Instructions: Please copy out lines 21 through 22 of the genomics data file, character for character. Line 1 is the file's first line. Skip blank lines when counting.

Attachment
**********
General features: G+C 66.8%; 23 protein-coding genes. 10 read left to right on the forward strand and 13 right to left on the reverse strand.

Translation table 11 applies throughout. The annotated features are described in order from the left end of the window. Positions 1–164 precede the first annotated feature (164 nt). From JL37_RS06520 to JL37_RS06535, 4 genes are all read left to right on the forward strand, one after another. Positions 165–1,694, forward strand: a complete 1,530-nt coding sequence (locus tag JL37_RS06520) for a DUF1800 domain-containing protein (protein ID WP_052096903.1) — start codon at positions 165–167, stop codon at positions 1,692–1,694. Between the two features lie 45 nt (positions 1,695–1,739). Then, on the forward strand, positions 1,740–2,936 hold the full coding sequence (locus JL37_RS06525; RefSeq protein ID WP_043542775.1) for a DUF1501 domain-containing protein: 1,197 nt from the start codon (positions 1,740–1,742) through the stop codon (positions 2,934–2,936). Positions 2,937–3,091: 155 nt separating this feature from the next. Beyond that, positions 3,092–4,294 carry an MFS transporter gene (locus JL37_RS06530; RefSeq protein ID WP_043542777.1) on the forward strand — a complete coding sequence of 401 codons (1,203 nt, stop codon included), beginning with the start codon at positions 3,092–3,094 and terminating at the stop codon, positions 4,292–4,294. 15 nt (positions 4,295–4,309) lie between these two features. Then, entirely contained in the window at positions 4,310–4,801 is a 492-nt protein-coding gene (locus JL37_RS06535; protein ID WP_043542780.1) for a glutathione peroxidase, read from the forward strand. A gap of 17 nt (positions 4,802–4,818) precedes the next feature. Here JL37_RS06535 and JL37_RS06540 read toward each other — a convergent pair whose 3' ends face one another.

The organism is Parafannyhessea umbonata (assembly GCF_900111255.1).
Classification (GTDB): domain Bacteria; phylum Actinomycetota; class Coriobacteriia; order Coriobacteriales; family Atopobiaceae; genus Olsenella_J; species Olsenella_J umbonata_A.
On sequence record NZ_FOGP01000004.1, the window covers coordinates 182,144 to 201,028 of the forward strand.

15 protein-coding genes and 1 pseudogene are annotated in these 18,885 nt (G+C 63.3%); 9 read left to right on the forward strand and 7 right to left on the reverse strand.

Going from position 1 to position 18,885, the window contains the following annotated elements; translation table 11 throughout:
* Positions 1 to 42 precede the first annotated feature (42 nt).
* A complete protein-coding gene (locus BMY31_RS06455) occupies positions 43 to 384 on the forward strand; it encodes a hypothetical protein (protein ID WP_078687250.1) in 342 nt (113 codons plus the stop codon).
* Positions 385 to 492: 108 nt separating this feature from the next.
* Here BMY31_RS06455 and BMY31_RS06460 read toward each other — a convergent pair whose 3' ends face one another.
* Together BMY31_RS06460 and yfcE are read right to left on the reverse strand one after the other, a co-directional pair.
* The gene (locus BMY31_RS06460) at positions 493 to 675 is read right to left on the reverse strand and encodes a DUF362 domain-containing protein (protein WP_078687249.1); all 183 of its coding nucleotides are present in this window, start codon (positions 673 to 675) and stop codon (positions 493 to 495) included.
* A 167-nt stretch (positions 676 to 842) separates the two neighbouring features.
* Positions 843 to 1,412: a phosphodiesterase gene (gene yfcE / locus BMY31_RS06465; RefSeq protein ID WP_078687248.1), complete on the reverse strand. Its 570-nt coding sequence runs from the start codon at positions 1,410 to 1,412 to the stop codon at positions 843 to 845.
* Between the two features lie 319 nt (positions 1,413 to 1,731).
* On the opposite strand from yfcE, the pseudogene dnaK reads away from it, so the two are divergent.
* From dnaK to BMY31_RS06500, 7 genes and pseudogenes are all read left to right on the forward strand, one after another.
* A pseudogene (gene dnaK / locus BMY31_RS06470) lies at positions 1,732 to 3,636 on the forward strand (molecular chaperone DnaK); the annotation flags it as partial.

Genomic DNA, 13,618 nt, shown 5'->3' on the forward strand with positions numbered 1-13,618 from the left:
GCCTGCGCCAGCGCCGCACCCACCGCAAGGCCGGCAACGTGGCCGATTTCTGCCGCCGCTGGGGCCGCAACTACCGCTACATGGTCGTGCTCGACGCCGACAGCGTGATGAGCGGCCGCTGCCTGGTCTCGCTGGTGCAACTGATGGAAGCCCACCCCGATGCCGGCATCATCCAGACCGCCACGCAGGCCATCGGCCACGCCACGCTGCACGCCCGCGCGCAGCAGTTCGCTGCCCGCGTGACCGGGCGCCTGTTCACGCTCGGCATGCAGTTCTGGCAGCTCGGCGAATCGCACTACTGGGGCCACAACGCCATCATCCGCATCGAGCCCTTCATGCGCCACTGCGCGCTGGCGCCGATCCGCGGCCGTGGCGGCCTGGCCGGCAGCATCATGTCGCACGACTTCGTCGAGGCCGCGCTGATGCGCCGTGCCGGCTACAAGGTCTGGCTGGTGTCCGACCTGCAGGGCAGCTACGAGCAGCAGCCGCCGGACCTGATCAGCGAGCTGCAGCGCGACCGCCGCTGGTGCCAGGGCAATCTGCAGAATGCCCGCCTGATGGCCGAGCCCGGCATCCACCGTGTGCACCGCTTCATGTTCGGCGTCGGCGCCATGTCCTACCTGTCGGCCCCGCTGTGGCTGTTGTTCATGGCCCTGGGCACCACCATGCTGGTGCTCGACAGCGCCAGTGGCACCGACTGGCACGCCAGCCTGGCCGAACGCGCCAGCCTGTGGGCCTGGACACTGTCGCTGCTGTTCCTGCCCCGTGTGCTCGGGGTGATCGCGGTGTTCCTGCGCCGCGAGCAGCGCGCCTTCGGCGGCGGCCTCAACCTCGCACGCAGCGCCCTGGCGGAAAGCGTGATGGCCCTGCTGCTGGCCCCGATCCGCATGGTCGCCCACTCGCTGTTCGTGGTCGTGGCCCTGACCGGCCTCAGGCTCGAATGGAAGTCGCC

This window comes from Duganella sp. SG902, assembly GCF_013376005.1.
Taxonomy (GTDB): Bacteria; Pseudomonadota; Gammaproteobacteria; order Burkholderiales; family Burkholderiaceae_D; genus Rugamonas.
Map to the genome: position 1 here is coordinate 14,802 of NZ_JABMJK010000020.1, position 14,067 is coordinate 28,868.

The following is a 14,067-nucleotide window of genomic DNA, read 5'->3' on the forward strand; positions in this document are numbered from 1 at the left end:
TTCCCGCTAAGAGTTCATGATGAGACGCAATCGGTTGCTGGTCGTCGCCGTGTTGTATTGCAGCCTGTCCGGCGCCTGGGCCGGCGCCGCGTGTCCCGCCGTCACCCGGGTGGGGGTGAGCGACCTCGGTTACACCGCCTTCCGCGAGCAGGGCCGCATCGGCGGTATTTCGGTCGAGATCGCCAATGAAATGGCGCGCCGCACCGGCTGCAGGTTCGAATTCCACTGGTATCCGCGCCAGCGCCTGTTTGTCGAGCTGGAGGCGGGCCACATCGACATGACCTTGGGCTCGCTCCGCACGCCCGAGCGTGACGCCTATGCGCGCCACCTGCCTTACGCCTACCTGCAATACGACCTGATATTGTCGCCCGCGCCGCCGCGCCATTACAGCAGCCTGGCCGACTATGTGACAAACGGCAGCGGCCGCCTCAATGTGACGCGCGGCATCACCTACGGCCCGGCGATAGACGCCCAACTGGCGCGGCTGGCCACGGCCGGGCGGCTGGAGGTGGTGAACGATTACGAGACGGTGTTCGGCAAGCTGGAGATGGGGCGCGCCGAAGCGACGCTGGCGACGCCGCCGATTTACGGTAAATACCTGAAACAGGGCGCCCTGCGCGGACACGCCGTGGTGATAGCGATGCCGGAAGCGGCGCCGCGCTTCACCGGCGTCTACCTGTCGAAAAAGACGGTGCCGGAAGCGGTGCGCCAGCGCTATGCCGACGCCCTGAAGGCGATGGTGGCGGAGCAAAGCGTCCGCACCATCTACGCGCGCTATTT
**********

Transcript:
GCCTGCGCCAGCGCCGCACCCACCGCAAGGCCGGCAACGTGGCCGATTTCTGCCGCCGCTGGGGCCGCAACTACCGCTACATGGTCGTGCTCGACGCCGACAGCGTGATGAGCGGCCGCTGCCTGGTCTCGCTGGTGCAACTGATGGAAGCCCACCCCGATGCCGGCATCATCCAGACCGCCACGCAGGCCATCGGCCACGCCACGCTGCACGCCCGCGCGCAGCAGTTCGCTGCCCGCGTGACCGGGCGCCTGTTCACGCTCGGCATGCAGTTCTGGCAGCTCGGCGAATCGCACTACTGGGGCCACAACGCCATCATCCGCATCGAGCCCTTCATGCGCCACTGCGCGCTGGCGCCGATCCGCGGCCGTGGCGGCCTGGCCGGCAGCATCATGTCGCACGACTTCGTCGAGGCCGCGCTGATGCGCCGTGCCGGCTACAAGGTCTGGCTGGTGTCCGACCTGCAGGGCAGCTACGAGCAGCAGCCGCCGGACCTGATCAGCGAGCTGCAGCGCGACCGCCGCTGGTGCCAGGGCAATCTGCAGAATGCCCGCCTGATGGCCGAGCCCGGCATCCACCGTGTGCACCGCTTCATGTTCGGCGTCGGCGCCATGTCCTACCTGTCGGCCCCGCTGTGGCTGTTGTTCATGGCCCTGGGCACCACCATGCTGGTGCTCGACAGCGCCAGTGGCACCGACTGGCACGCCAGCCTGGCCGAACGCGCCAGCCTGTGGGCCTGGACACTGTCGCTGCTGTTCCTGCCCCGTGTGCTCGGGGTGATCGCGGTGTTCCTGCGCCGCGAGCAGCGCGCCTTCGGCGGCGGCCTCAACCTCGCACGCAGCGCCCTGGCGGAAAGCGTGATGGCCCTGCTGCTGGCCCCGATCCGCATGGTCGCCCACTCGCTGTTCGTGGTCGTGGCCCTGACCGGCCTCAGGCTCGAATGGAAGTCGCC

This window comes from Duganella sp. SG902, assembly GCF_013376005.1.